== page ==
Executive Team Building Success Stories
You will find that the first two scenarios focus on our one-to-one assessment and coaching processes, while the third describes a typical team building session.
Situations are modified from the original scenarios in order to fully protect our clients' confidentiality:
Come Together or Come Apart - holding company learns to collaborate after 80 years of competition
Silence Wasn't So Golden -- individual management coaching to improve communication.
Enduring a Rude Welcome -- difficulties with executive transition
Cross Functional Team Dysfunction -- senior management communication issues
A three generation holding company had created intense competition between the different companies believing the competition would be healthy and keep each of them in top performance.
The strategy worked for a very long time. But the world evolved around them and this strategy no longer works well in our fast-paced, neck-breaking speed. Business was off dramatically, a round of layoffs had occurred and another was pending.
The challenge - how do you reverse a long-standing and pervasive culture of competition and get the Presidents of each company working as ONE team.
Be Legendary was brought in to provide an Executive Advance for the team. We began with a Life Experience offsite and worked with the 8 executives over a year. This included regular facilitated sessions as well as individual coaching for each of the executives in various areas of their life. All versions of our coaching was used - Laser Coaching, Legendary Coaching, Executive Coaching and Team Coaching.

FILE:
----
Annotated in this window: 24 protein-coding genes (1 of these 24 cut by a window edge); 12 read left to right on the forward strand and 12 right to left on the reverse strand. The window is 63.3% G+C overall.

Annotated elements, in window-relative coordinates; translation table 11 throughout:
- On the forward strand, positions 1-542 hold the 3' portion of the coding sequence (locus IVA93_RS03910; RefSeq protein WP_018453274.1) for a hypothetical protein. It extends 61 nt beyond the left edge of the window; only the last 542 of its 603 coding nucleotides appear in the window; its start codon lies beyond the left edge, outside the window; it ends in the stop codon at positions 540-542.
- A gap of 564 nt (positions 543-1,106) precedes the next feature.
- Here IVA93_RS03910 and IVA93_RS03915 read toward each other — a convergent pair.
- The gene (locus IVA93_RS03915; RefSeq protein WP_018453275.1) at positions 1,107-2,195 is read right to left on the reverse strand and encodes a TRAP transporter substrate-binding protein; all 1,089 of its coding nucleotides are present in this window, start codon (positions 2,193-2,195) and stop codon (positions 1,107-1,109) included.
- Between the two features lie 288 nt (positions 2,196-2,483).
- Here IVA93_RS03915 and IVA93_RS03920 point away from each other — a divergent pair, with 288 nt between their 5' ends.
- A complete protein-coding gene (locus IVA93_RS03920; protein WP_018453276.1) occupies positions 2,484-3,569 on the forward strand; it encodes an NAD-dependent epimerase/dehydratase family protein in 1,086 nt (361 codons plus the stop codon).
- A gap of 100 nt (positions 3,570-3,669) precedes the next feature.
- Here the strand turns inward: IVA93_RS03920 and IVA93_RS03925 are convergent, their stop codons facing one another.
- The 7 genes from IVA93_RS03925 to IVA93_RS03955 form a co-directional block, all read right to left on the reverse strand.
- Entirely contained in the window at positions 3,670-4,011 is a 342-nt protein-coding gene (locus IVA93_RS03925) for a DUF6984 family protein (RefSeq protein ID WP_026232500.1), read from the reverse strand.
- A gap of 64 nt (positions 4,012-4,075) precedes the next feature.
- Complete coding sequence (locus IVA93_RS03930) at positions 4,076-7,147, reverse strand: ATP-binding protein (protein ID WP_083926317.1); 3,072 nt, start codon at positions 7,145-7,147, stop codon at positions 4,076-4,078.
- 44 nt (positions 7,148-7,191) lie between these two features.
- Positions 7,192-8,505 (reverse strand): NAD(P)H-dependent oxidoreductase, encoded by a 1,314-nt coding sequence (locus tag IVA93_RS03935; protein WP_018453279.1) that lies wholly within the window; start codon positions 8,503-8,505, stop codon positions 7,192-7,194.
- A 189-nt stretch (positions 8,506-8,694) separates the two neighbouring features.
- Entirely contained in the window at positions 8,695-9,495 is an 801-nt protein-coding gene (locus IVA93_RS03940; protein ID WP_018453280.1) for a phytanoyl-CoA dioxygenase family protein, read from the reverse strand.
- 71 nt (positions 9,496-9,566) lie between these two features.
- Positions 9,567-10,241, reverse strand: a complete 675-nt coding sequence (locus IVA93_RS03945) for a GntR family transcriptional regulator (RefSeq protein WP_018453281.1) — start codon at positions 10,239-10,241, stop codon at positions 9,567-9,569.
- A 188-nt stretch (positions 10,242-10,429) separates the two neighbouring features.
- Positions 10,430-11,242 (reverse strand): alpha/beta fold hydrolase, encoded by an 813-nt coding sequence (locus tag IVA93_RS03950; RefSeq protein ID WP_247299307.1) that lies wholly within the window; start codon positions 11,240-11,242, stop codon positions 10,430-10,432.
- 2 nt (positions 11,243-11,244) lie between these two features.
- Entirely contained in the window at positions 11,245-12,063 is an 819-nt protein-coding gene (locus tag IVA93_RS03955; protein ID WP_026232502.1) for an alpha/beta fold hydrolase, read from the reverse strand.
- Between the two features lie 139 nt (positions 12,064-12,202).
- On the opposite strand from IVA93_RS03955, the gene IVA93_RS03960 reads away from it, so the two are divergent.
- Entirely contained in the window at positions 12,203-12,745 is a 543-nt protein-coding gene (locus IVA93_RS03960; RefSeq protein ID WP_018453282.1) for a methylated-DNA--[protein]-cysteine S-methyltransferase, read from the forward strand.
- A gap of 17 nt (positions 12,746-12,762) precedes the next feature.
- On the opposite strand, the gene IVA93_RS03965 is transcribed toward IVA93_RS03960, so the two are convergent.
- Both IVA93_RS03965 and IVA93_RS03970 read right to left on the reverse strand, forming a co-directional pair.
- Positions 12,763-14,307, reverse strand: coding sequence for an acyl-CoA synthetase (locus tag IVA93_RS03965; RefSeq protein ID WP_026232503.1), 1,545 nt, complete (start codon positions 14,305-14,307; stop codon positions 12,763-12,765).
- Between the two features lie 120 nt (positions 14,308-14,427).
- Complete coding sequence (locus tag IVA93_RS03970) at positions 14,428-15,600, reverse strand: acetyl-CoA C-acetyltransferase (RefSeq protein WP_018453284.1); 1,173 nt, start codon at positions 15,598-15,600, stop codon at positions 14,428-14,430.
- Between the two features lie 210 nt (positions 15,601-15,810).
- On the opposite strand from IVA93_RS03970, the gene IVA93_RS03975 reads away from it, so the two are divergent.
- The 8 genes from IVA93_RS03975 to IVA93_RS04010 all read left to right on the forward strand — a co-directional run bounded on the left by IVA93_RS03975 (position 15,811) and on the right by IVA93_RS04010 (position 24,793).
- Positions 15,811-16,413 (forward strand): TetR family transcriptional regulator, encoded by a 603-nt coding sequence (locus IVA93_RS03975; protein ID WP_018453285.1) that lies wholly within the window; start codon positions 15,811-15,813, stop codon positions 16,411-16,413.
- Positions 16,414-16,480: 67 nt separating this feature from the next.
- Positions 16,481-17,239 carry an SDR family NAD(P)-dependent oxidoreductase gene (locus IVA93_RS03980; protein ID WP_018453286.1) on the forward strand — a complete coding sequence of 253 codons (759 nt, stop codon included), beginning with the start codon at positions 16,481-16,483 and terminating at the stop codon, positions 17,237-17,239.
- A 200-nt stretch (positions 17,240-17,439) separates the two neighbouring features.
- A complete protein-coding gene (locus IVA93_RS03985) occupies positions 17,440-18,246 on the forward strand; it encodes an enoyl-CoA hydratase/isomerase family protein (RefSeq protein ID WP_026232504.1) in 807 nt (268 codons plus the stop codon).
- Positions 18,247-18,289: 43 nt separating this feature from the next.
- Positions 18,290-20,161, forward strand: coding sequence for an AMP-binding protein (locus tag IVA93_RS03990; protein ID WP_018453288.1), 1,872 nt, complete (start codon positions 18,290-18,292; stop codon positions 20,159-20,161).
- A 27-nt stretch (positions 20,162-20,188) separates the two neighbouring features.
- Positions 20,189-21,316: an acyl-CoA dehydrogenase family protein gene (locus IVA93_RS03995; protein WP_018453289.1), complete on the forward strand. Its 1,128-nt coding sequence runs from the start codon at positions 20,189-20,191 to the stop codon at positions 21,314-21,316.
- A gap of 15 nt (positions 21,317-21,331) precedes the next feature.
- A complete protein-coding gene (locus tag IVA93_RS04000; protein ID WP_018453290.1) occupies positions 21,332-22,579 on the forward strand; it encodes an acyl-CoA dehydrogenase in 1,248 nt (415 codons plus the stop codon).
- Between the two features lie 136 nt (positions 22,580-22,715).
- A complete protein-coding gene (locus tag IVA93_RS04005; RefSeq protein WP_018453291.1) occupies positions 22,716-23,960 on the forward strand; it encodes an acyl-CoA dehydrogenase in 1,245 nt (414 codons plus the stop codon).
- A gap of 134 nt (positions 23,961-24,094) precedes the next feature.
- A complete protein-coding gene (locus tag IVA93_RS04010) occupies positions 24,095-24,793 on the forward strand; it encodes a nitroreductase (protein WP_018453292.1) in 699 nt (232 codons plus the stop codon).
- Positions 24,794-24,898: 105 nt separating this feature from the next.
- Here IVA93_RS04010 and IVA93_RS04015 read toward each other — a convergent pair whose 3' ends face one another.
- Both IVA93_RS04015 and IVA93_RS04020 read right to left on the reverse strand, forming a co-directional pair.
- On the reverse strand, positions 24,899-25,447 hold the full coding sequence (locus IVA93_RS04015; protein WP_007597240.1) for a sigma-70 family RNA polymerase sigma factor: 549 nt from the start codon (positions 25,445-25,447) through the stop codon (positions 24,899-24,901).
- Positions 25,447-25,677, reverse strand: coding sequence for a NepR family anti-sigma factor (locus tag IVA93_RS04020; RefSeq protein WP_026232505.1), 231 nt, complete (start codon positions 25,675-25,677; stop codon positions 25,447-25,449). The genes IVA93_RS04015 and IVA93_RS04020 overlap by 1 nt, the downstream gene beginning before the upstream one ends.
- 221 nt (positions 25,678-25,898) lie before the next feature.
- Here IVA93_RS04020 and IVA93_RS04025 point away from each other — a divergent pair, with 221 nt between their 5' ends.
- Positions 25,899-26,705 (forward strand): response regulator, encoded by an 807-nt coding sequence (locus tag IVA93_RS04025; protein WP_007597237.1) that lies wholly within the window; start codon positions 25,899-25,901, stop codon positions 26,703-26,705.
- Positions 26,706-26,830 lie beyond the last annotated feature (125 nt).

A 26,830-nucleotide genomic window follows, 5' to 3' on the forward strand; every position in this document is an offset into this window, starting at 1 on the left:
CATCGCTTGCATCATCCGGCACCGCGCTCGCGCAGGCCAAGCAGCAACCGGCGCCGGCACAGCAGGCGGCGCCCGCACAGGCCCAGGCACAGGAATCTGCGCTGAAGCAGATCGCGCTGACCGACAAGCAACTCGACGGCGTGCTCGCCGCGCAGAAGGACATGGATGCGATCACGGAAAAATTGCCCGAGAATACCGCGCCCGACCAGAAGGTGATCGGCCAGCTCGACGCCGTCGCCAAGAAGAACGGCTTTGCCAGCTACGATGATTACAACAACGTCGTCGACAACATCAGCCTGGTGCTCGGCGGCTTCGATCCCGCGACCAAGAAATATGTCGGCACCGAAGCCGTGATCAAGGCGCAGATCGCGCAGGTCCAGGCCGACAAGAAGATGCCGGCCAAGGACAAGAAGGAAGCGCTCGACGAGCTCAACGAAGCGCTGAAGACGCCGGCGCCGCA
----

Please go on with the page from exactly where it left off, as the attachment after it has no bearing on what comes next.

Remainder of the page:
At the end of the year, two members of the executive team had moved on to other companies and had been replaced with valuable executives. A core driving mantra was created, based upon deep core beliefs of the owners and executives which allowed everyone in the organization to make good decisions at a moment's notice. The organization has rebranded itself and has grown dramatically since our year-long engagement.
Ray (not his real name) was the head of a distribution unit for a growing supplier of retail products. We were called in to try to work with him to improve his everyday communication with staff. As is our practice, we first conducted an organizational climate assessment and spoke to a wide range of Ray's internal customers throughout the organization.
We very quickly learned that his communication problems were not limited to those with his staff. He was seen as increasingly withdrawing from executive interaction, finding excuses for not attending senior management planning sessions and skipping company social events. Consequently, his organization was losing visibility as well as credibility and Ray, despite his technical expertise, was facing derailment and possibly even termination.
We began weekly meetings with Ray to get his side of the story. We found out that he felt awkward continually fighting against other executives for the company's resources and felt that the large contribution his operation made to the bottom line should have been all the argument needed. We did an extensive executive assessment of Ray's interests, goals, management and interpersonal style and communication and leadership skills using highly reliable instruments and interviews. We then held several feedback sessions with Ray, sharing our data and pointing out, to his surprise, several obvious blind spots. We gave him concrete recommendations on how he could alter some of his management behaviors, and he began to try out these new ways of working with people.